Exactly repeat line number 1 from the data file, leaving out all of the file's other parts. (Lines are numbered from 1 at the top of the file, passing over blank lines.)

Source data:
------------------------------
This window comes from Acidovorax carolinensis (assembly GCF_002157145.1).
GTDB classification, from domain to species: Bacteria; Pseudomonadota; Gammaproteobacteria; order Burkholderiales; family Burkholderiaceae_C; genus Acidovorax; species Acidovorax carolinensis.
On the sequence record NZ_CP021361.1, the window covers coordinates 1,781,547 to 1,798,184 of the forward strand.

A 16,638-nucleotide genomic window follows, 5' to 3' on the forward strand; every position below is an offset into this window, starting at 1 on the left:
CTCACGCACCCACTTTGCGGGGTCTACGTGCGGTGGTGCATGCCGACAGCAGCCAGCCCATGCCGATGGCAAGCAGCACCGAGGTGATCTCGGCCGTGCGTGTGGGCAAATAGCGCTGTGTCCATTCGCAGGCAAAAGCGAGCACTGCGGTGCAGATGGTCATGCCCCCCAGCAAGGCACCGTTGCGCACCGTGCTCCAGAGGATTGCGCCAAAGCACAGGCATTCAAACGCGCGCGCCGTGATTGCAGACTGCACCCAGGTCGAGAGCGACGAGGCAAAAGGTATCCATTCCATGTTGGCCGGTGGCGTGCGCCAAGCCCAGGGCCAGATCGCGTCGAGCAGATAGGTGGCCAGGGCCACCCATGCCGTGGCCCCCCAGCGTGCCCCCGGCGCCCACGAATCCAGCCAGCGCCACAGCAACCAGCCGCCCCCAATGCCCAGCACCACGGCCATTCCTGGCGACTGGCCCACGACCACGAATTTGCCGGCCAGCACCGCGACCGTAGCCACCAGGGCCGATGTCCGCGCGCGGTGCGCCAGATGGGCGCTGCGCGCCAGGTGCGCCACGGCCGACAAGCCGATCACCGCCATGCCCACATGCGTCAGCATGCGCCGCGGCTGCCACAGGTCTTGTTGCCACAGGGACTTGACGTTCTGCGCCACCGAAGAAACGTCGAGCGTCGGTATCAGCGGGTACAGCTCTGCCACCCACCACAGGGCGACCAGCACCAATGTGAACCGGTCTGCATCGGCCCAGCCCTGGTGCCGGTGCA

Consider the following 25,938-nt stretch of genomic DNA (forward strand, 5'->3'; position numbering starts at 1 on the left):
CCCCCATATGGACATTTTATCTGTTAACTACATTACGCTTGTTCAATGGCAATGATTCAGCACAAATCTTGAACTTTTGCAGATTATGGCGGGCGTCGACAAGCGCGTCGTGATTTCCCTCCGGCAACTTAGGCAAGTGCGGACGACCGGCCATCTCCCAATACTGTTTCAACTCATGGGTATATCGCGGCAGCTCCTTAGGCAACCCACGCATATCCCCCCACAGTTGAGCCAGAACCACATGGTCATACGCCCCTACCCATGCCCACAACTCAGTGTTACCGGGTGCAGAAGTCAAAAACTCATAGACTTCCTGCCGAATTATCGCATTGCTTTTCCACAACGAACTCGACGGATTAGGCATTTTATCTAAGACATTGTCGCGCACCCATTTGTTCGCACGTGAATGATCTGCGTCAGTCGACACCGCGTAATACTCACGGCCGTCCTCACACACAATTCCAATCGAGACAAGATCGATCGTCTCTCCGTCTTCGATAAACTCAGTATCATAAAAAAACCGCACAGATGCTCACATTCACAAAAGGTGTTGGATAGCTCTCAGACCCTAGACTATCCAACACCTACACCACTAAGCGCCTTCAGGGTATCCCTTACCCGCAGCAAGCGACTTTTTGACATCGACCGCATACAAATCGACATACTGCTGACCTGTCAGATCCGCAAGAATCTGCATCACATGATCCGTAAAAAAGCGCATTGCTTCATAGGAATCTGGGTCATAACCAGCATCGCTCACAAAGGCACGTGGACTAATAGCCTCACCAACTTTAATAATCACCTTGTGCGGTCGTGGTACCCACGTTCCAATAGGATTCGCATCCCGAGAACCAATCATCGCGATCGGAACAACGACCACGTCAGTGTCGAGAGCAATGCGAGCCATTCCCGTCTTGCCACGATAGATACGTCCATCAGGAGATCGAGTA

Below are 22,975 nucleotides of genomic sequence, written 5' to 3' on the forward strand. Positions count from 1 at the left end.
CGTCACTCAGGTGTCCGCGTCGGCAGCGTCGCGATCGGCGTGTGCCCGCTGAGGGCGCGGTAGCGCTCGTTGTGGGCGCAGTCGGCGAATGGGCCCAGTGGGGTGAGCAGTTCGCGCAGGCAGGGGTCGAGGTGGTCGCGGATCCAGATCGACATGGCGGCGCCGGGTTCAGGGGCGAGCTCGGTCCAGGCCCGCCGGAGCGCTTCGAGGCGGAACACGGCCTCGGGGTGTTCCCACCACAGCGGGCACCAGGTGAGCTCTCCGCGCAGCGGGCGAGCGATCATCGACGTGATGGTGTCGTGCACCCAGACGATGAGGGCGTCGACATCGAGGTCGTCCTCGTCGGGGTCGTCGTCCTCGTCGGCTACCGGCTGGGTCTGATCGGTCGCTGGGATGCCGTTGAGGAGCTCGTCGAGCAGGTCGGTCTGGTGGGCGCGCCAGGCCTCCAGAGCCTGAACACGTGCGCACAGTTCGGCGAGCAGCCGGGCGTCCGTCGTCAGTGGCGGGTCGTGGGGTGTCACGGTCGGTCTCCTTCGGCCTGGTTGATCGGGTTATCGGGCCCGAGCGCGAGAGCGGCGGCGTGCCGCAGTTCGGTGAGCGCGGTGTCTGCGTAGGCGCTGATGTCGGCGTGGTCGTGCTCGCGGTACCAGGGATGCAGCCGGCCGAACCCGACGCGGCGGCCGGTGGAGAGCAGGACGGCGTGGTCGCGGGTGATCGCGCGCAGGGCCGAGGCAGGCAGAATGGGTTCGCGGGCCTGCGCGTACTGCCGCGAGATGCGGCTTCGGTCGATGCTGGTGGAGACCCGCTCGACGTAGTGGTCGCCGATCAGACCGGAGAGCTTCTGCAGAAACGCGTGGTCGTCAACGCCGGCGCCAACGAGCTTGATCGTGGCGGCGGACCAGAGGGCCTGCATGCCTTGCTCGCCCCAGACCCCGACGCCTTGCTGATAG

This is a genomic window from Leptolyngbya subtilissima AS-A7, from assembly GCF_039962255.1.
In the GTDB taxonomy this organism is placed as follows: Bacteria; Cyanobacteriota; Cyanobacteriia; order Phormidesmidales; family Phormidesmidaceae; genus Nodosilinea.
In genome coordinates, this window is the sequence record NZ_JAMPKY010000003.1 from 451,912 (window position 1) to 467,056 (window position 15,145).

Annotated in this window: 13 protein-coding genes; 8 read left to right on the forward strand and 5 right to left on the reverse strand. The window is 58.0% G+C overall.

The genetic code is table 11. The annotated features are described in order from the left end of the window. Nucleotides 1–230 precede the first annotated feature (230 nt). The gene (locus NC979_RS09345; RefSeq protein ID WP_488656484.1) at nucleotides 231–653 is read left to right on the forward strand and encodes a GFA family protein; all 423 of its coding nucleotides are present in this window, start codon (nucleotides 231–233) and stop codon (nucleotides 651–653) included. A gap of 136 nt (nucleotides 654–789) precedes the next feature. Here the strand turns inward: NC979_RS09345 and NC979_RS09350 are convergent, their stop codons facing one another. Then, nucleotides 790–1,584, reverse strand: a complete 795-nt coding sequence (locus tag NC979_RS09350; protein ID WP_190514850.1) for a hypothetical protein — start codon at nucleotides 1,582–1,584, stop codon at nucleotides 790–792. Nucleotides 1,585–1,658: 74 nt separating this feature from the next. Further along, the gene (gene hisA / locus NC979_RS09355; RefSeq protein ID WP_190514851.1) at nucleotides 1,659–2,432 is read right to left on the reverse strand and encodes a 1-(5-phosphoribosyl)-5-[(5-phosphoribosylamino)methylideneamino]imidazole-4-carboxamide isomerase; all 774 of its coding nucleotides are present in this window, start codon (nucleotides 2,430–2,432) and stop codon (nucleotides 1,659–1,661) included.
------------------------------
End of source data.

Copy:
This window comes from Acidovorax carolinensis (assembly GCF_002157145.1).